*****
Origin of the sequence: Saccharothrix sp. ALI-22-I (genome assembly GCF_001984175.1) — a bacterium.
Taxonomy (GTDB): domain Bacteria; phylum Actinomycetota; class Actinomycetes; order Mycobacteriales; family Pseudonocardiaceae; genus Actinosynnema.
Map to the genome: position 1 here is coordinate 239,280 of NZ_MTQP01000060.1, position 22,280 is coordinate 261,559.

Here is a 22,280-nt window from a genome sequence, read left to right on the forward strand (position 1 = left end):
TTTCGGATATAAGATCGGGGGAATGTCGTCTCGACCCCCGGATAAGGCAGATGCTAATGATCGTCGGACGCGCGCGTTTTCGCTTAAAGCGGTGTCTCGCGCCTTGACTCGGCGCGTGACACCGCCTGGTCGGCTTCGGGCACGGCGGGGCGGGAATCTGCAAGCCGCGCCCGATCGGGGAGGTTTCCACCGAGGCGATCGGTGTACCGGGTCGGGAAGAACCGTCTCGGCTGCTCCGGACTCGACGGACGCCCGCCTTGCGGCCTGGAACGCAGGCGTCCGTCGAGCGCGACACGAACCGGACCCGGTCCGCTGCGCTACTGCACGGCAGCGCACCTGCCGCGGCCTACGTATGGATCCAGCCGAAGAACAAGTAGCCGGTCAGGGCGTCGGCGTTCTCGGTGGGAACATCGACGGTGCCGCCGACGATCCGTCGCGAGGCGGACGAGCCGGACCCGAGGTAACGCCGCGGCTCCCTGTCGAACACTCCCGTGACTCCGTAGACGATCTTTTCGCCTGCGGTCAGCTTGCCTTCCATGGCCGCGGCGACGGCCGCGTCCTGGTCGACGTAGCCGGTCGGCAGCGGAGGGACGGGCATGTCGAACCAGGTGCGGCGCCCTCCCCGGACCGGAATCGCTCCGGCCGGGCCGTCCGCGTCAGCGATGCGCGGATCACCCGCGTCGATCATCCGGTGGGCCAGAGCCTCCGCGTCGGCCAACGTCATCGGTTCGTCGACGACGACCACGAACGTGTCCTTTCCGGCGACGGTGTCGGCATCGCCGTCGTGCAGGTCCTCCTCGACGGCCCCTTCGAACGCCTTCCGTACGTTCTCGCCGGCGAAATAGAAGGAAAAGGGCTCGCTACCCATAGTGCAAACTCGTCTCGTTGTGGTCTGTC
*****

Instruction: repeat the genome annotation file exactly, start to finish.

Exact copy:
Origin of the sequence: Saccharothrix sp. ALI-22-I (genome assembly GCF_001984175.1) — a bacterium.
Taxonomy (GTDB): domain Bacteria; phylum Actinomycetota; class Actinomycetes; order Mycobacteriales; family Pseudonocardiaceae; genus Actinosynnema.
Map to the genome: position 1 here is coordinate 239,280 of NZ_MTQP01000060.1, position 22,280 is coordinate 261,559.

Here is a 22,280-nt window from a genome sequence, read left to right on the forward strand (position 1 = left end):
TTTCGGATATAAGATCGGGGGAATGTCGTCTCGACCCCCGGATAAGGCAGATGCTAATGATCGTCGGACGCGCGCGTTTTCGCTTAAAGCGGTGTCTCGCGCCTTGACTCGGCGCGTGACACCGCCTGGTCGGCTTCGGGCACGGCGGGGCGGGAATCTGCAAGCCGCGCCCGATCGGGGAGGTTTCCACCGAGGCGATCGGTGTACCGGGTCGGGAAGAACCGTCTCGGCTGCTCCGGACTCGACGGACGCCCGCCTTGCGGCCTGGAACGCAGGCGTCCGTCGAGCGCGACACGAACCGGACCCGGTCCGCTGCGCTACTGCACGGCAGCGCACCTGCCGCGGCCTACGTATGGATCCAGCCGAAGAACAAGTAGCCGGTCAGGGCGTCGGCGTTCTCGGTGGGAACATCGACGGTGCCGCCGACGATCCGTCGCGAGGCGGACGAGCCGGACCCGAGGTAACGCCGCGGCTCCCTGTCGAACACTCCCGTGACTCCGTAGACGATCTTTTCGCCTGCGGTCAGCTTGCCTTCCATGGCCGCGGCGACGGCCGCGTCCTGGTCGACGTAGCCGGTCGGCAGCGGAGGGACGGGCATGTCGAACCAGGTGCGGCGCCCTCCCCGGACCGGAATCGCTCCGGCCGGGCCGTCCGCGTCAGCGATGCGCGGATCACCCGCGTCGATCATCCGGTGGGCCAGAGCCTCCGCGTCGGCCAACGTCATCGGTTCGTCGACGACGACCACGAACGTGTCCTTTCCGGCGACGGTGTCGGCATCGCCGTCGTGCAGGTCCTCCTCGACGGCCCCTTCGAACGCCTTCCGTACGTTCTCGCCGGCGAAATAGAAGGAAAAGGGCTCGCTACCCATAGTGCAAACTCGTCTCGTTGTGGTCTGTC